MWC23 has featured meetings, interviews and encounters with a wide variety of people across the telecoms environment. It was surprising to see how, despite very different backgrounds, there were a few themes that were top of mind as they look to the longer term. This piece outlines a few that stood out, and more will be covered in other articles. In each case, 6GWorld will follow up with more in-depth analyses once the dust has settled.
Surprisingly, the status or desirability of 5G Standalone was fairly controversial.
A source who requested anonymity shared the story of a large European MNO who has a full SA core ready to go, but it hasn’t been switched on due to concerns that there is no clear business case for it in practice. This gave a surprising reinforcement to a more general comment from ETSI that, for mobile companies who are still operating and monetising in the ways they always have done, a 4G core with the added bonuses that a 5G RAN can bring may well be enough and avoids the need for the complexity of implementing the core. As a result, we are seeing a growing gap between the standards being created and the deployment of networks using that standard.
On the other hand Aayush Bhatnagar of Jio Platforms mentioned in passing the hundreds of cities in India where Jio had deployed 5G Standalone in a matter of months. Of course Jio is hardly overburdened with legacy equipment, but they did start with 4G. However, both Bhatnagar and AT&T’s SVP Igal Elbaz emphasised that the hoped-for commercial benefits from 5G and, in time, 5G Advanced depend upon a Standalone core network.
Ultimately this is likely to come down to a question of mindset and philosophy for individual operators. Finances and operational considerations will affect the speed of change, but fundamentally it seems to be a question of how each operator sees its role – either to be the best data transportation platform possible or to become something new. There are risks in either course.
There are, of course, ways to reduce the risk of introducing new services. Kimberly Parsons-Trommler, Head of Thinknet 6G, discussed the work they are doing with other industries to understand their needs beyond 5G. The key take-away is that most other industries are much less concerned about speeds, latency or other KPIs that the telecoms industry cares about – their overwhelming focus is on reliability and security. Above all, they’d like to be involved in the development of the technology, which would in itself create a ready market for the services as they roll out.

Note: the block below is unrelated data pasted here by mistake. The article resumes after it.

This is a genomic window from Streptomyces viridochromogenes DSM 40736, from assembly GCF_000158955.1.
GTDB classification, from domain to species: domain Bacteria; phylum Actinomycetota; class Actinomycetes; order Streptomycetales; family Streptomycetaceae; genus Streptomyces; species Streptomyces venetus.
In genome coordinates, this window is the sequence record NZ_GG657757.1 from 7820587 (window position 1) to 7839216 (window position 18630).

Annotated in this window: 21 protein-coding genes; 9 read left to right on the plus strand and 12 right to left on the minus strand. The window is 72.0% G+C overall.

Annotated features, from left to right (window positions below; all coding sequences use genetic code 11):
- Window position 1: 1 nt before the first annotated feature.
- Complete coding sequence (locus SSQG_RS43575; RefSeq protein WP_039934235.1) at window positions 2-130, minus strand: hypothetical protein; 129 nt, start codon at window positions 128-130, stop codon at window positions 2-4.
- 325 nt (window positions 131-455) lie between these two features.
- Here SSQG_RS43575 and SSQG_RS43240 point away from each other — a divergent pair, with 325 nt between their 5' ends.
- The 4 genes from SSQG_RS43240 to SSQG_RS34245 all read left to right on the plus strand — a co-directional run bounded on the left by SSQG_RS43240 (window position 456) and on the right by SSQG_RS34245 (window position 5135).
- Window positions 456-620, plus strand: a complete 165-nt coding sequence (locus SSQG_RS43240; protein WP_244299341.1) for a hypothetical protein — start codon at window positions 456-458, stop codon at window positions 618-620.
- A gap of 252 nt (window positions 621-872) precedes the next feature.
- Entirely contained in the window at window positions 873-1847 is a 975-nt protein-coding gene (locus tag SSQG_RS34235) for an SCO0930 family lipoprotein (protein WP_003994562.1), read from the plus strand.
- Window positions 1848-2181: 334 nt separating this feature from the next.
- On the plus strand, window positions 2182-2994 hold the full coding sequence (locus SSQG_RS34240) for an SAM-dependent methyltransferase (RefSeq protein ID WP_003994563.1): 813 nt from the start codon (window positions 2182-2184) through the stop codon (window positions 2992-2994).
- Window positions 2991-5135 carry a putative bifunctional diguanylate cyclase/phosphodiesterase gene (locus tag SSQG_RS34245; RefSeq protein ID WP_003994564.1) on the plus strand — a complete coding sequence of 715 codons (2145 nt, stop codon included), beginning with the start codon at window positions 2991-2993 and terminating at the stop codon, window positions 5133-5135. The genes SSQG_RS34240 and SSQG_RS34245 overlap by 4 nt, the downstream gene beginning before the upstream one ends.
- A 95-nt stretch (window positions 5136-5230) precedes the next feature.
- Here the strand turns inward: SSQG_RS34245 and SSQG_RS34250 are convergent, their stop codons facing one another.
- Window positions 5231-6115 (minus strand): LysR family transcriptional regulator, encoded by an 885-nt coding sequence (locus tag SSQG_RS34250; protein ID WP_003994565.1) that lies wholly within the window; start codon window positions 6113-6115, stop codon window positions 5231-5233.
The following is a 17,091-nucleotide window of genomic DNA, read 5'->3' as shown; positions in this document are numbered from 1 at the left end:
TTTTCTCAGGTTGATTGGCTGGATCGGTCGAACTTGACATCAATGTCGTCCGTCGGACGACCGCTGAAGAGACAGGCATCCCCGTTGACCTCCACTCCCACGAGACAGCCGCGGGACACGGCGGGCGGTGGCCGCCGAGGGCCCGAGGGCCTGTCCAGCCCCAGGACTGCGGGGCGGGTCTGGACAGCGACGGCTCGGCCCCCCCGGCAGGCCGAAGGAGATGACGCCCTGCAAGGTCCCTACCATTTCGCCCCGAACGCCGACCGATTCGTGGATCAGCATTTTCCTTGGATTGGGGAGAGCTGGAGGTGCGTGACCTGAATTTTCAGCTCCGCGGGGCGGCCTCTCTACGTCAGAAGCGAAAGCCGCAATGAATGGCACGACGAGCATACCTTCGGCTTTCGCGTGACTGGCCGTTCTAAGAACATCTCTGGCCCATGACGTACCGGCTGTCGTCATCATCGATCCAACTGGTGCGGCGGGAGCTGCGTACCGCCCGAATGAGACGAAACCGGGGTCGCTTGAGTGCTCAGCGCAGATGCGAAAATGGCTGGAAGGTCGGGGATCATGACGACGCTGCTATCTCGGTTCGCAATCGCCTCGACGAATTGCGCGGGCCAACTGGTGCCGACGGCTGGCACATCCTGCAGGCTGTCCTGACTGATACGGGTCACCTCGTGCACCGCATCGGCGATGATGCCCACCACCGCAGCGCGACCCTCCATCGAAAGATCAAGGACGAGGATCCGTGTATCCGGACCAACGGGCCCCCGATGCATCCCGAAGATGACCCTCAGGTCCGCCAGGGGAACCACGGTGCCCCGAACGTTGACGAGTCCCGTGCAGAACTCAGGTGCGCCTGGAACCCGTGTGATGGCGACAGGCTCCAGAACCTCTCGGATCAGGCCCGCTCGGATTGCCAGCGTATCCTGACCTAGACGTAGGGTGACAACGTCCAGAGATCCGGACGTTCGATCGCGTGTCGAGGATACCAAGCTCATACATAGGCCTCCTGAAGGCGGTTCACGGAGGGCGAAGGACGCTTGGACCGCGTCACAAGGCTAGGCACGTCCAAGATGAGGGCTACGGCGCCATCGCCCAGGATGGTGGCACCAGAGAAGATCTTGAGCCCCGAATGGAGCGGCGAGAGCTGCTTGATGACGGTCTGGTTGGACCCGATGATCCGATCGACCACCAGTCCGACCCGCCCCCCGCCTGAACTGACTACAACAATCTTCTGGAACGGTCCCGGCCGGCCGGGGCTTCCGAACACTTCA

Kalyan Kumar, Chief Product Officer at HCLSoftware had a slightly different take on how to reduce operator risk. Speaking of evolutions in the next few years he forecast “the way people buy infrastructure, software and capability will move more and more towards an as-a-service and outcome model rather than selling on CAPEX.”
In turn the operators will change their model for how they sell to the customer, whether business or consumer, he proposed. “There will be a big play of what I call ‘software-plus’ services for the telco – yes, offer software but bring some outcome or services capability to drive value.”
That value would be exposed through exposing network capabilities, whether through services, APIs or SDKs.
Whether the market exposes network capabilities, involves end users, or both then that opens the door for service co-creation and active engagement with an ecosystem of enablers in a way which has not previously been possible. However, telecoms providers will need to adapt their operations, processes and incentives to accommodate these different approaches.
Repeatedly people referred to the skills that need to be brought within the industry as a whole, and the expertise within operators in particular, to make this work. However, the industry faces some substantial challenges in that regard which won’t change without some very deft work to alter perceptions of the industry as a whole, the telecoms providers, and the work they do.
Alex Lawrence is Managing Editor at 6GWorld. His mission is to bring together stakeholders from across industries, countries and disciplines to make sure that, as technology evolves in the coming decade, it’s meeting the changing demands of society, government and business.
He has been involved as a professional nosy person in the telecoms sphere since 2004, with short detours through industrial O&M and marketing.
If you’d like to talk to Alex about your ideas or projects he’d love to hear from you. @animalawrence or firstname.lastname@example.org.